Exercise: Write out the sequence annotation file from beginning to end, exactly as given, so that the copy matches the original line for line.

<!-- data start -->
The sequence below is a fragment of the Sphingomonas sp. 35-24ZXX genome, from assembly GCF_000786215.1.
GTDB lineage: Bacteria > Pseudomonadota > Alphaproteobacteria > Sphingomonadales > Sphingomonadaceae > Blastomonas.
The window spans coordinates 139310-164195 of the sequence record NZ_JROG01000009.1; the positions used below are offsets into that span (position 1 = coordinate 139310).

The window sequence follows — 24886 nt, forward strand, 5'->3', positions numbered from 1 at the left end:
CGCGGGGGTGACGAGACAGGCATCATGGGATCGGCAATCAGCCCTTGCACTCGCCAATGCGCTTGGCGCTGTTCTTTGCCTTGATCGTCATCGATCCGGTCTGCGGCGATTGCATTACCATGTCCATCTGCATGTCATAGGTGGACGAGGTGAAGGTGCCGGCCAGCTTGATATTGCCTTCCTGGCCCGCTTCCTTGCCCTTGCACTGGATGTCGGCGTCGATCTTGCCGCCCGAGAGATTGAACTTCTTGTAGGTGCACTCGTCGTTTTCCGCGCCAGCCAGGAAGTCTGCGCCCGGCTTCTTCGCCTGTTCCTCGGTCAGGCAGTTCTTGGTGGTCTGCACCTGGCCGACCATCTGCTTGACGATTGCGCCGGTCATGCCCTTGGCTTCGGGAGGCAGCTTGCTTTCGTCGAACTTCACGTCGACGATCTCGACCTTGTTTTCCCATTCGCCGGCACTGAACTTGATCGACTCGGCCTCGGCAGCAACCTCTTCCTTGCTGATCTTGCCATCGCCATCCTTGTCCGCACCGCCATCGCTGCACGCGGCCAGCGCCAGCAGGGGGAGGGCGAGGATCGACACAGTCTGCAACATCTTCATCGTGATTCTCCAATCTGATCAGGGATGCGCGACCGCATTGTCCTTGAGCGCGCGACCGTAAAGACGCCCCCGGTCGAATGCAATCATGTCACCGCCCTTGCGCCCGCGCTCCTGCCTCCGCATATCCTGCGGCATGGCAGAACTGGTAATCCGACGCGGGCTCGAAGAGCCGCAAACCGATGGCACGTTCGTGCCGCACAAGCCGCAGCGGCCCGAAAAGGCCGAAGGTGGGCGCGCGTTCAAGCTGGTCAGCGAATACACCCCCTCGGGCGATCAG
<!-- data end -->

The sequence below is a fragment of the Sphingomonas sp. 35-24ZXX genome, from assembly GCF_000786215.1.
GTDB lineage: Bacteria > Pseudomonadota > Alphaproteobacteria > Sphingomonadales > Sphingomonadaceae > Blastomonas.
The window spans coordinates 139310-164195 of the sequence record NZ_JROG01000009.1; the positions used below are offsets into that span (position 1 = coordinate 139310).

The window sequence follows — 24886 nt, forward strand, 5'->3', positions numbered from 1 at the left end:
CGCGGGGGTGACGAGACAGGCATCATGGGATCGGCAATCAGCCCTTGCACTCGCCAATGCGCTTGGCGCTGTTCTTTGCCTTGATCGTCATCGATCCGGTCTGCGGCGATTGCATTACCATGTCCATCTGCATGTCATAGGTGGACGAGGTGAAGGTGCCGGCCAGCTTGATATTGCCTTCCTGGCCCGCTTCCTTGCCCTTGCACTGGATGTCGGCGTCGATCTTGCCGCCCGAGAGATTGAACTTCTTGTAGGTGCACTCGTCGTTTTCCGCGCCAGCCAGGAAGTCTGCGCCCGGCTTCTTCGCCTGTTCCTCGGTCAGGCAGTTCTTGGTGGTCTGCACCTGGCCGACCATCTGCTTGACGATTGCGCCGGTCATGCCCTTGGCTTCGGGAGGCAGCTTGCTTTCGTCGAACTTCACGTCGACGATCTCGACCTTGTTTTCCCATTCGCCGGCACTGAACTTGATCGACTCGGCCTCGGCAGCAACCTCTTCCTTGCTGATCTTGCCATCGCCATCCTTGTCCGCACCGCCATCGCTGCACGCGGCCAGCGCCAGCAGGGGGAGGGCGAGGATCGACACAGTCTGCAACATCTTCATCGTGATTCTCCAATCTGATCAGGGATGCGCGACCGCATTGTCCTTGAGCGCGCGACCGTAAAGACGCCCCCGGTCGAATGCAATCATGTCACCGCCCTTGCGCCCGCGCTCCTGCCTCCGCATATCCTGCGGCATGGCAGAACTGGTAATCCGACGCGGGCTCGAAGAGCCGCAAACCGATGGCACGTTCGTGCCGCACAAGCCGCAGCGGCCCGAAAAGGCCGAAGGTGGGCGCGCGTTCAAGCTGGTCAGCGAATACACCCCCTCGGGCGATCAG